Ten years after she shot to viral fame with Friday, that earnest track about loving the last day of the week that turned a 13-year-old into a cultural touchstone, Rebecca Black is ready to reintroduce herself with her longest project to date: Rebecca Black Was Here.
With inspirations like SOPHIE and 100 gecs, it’s little surprise that Rebecca Black’s found creativity and confidence in the surreal realms of hyperpop – the glitchy, sugary genre is both bubbly and effervescent, while abrasive and aggressive; like fairy floss with knives protruding out of it.
It takes the notion of saccharine pop and pushes it far beyond its boundaries, if only to see what it would sound like – and it sounds like the inner workings of the internet itself. So for someone whose notoriety and early stardom came from the chaos of the internet (and its unrelenting desire to make anything into a joke), turning that energy back on itself and finding confidence in music that sounds exactly like the online world is powerful.
Rebecca Black Was Here is a playful yet mature reintroduction of Rebecca Black, the Friday girl, redefined as Rebecca Black, the artist.
Not only has she spent the last 12 months reclaiming the track that made a household name by remixing and re-releasing it earlier this year, she’s reclaimed her image, pushed her own creative boundaries, learned to trust her gut and stick to her guns, and how to trust the process.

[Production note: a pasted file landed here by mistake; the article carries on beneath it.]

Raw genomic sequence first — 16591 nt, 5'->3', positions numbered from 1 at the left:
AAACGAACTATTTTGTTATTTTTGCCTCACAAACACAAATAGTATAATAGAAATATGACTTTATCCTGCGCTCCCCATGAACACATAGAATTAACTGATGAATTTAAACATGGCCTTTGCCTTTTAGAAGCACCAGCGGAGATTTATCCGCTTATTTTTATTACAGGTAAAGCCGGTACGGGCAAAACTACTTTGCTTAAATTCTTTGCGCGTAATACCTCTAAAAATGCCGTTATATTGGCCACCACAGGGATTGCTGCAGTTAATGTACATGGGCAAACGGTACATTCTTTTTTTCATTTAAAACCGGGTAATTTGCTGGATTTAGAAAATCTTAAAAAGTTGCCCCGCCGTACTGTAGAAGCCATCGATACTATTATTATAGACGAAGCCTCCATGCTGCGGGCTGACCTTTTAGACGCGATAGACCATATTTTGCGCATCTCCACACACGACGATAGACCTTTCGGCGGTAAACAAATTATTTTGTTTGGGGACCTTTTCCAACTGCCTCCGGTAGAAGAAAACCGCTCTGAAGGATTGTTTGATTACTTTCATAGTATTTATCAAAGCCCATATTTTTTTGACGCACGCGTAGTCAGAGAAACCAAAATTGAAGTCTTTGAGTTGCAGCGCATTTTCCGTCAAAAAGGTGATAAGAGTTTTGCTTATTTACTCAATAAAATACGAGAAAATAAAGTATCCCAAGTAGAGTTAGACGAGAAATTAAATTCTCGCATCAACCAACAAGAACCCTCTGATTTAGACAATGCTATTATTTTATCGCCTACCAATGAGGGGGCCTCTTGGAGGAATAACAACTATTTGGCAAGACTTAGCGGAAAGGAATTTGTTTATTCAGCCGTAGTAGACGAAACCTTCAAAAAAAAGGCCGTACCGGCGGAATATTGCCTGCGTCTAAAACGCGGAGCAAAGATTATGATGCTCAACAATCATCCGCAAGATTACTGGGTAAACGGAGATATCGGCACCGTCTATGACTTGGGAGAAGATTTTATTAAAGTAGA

Finding confidence is a big point for 23-year-old Rebecca, admitting that it’s something she’s struggled with throughout her teenage years in the fallout of Friday.
“My confidence finally feels like something where I can really back myself up,” she told PEDESTRIAN.TV.
“And that was something I’ve struggled with having for ever since Friday, really.”
And so with Rebecca Black Was Here, we’re being introduced to all the parts of her life where she’s found her footing, resulting in a collection of tracks that explore the different facets of Rebecca Black in 2021. It’s her moment, and she’s grabbing onto it with both hands.
Though each track is an unreserved bop, where her influences and inspirations shine through, they’re all different sides of the same whole. The risks she’s taken and boundaries she’s pushed have resulted in a project that’s sonically and thematically well-rounded, proving that Rebecca Black isn’t the one-dimensional caricature that was thrust into the online spotlight at puberty’s starting line.
“I feel like, life would be so bleak if it was defined by one thing,” she said.
“Especially if it was, you know, early on in their lives and their whole experience.
“We kind of fill our days and our entertainment with these characters, and these things that feel very much like, ‘this is who they are, this is what they were this one point in time, and this is who they’ll be forever’ – but that’s just not what what life is like.”
Rebecca Black Was Here is out now, everywhere you stream your tunes.